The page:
Staking a claim to be Ireland’s greatest racehorse of all time, Sea the Stars’ owners are still aiming at California, writes Richard Chambers
In what could prove to be the Irish colt’s final race, Sea the Stars overcame a difficult start to win the Prix de l’Arc de Triomphe last week. Emerging from a pack of fifteen, the three-year-old colt produced a miraculous recovery to manoeuvre out of difficulty and surge into the lead on the home straight. By winning the prestigious Paris race, Sea the Stars may now be considered among the greatest horses in turf racing history.
It was the crowning of a year that amounted to six group one wins, in the process becoming the first horse to win the triumvirate of the Epsom Derby, the 2,000 Guineas and ‘the Arc’. Ridden to all six triumphs by veteran jockey Mick Kinane, the Curragh-trained colt may now be finally showing signs of fatigue.
“His coat is gone,” remarked trainer John Oxx following the most recent victory. “He’s a phenomenal horse. You would hate to do anything wrong by him.” Oxx’s comments may dampen speculation that Sea the Stars would participate in the Breeders’ Cup Classic in California on 7th November.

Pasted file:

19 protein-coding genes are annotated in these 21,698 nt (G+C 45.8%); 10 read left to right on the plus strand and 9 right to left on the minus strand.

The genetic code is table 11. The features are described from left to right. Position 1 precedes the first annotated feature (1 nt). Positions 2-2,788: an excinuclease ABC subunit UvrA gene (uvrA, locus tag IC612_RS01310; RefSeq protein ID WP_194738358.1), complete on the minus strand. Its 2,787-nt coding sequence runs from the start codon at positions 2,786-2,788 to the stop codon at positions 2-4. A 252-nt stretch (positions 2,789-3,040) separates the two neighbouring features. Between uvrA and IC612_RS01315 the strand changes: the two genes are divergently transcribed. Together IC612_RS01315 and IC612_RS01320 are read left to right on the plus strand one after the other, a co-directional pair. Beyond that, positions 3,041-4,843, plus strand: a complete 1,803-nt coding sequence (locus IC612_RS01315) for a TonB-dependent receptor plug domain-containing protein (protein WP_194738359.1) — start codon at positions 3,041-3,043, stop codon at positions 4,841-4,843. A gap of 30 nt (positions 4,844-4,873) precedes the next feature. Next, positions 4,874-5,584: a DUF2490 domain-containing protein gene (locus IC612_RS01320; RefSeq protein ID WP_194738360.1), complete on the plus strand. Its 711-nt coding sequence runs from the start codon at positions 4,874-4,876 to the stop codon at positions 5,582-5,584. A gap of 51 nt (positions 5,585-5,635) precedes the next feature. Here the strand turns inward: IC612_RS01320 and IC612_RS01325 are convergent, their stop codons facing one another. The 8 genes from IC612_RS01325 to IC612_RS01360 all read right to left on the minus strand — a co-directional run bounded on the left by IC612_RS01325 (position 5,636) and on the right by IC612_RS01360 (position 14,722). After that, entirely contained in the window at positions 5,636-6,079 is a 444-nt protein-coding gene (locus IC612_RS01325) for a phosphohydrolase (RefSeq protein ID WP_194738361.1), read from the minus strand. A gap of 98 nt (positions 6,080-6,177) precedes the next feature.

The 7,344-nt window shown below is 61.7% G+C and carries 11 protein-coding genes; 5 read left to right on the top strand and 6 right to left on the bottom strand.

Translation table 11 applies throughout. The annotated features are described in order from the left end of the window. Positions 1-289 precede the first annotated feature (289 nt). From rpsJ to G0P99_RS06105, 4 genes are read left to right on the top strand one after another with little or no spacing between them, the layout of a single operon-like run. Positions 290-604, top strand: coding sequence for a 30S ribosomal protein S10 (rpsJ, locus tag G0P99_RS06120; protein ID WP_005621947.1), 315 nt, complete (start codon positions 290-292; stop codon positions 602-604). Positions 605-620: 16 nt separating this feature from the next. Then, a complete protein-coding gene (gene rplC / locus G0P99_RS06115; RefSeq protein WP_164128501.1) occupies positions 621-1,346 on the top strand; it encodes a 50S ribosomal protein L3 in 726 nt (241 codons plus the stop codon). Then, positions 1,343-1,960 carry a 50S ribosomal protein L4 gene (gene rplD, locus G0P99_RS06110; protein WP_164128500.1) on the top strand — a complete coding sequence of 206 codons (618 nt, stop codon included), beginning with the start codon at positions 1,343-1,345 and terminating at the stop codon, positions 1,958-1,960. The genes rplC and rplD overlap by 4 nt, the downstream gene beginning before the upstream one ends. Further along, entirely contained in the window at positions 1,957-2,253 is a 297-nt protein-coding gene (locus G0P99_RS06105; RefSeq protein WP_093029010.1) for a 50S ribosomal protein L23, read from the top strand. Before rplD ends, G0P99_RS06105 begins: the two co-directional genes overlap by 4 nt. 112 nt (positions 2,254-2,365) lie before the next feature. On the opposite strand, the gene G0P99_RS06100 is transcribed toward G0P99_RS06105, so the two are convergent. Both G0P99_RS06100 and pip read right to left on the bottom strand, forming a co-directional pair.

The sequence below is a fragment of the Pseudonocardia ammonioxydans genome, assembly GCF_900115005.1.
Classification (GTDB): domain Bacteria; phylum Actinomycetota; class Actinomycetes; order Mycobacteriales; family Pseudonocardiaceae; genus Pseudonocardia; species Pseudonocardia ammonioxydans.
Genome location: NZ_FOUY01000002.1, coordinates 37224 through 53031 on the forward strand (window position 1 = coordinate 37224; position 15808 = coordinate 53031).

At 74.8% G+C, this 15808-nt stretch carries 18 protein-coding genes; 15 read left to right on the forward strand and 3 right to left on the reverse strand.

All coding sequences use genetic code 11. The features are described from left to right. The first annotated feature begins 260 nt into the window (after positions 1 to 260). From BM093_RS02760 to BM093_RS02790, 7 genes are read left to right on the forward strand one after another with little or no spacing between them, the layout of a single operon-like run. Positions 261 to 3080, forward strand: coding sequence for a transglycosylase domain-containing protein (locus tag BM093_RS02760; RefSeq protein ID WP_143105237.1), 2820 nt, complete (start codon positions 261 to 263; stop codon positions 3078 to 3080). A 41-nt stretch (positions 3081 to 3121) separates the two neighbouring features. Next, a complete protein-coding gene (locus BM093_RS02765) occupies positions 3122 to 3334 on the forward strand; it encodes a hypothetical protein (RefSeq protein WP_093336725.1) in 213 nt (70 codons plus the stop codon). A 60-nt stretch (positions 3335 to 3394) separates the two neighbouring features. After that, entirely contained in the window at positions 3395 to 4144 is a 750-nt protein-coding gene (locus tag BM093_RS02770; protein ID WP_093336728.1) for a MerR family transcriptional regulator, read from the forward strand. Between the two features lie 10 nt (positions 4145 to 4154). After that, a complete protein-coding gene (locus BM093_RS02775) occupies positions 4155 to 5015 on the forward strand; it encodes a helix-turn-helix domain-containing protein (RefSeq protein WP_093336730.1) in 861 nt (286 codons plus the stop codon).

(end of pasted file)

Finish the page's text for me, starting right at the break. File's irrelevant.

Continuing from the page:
Many racing experts believe that he simply has nothing left to prove. Sea the Stars could possibly now be retired to stud, where owner Christopher Tsui can expect to fetch up to €100 million for the champion colt should he decide to sell him. The consensus now is that he is likely to be retired to the Irish National Stud in Tully, Co. Kildare.
However, Tsui has no intentions of ruling out travelling to Santa Anita for the Breeders’ Cup, as huge interest is mounting in the American racing world over his potential participation. Santa Anita president Ron Charles has admitted that he is lobbying for Sea the Stars to take part, acknowledging that the Classic needs what he termed a “marquee horse”. Whatever decision is taken by Tsui and Oxx, the legacy of Sea the Stars is guaranteed.
The Curragh racehorse comes from a rich line of former greats. The offspring of Uran Sea, a previous winner of the Arc, and thoroughbred Cape Cross, he seemed almost destined for success. The natural attributes of Sea the Stars are unrivalled by any current ride. Indeed, the versatility that has carried him to victories at every distance has led Oxx to describe him as “the Usain Bolt of the equine world.”
The comparisons are plain to see: the strong finishes at the Eclipse and the 2,000 Guineas, the physical domination of the field at Epsom and Leopardstown, and the temperament to keep cool at the Arc are all reminiscent of the Jamaican sprinter. “He’s not just the best horse I’ve ever trained,” remarked Oxx before the coup at the Arc, “he’s the horse of a lifetime.” Of that there is now little doubt.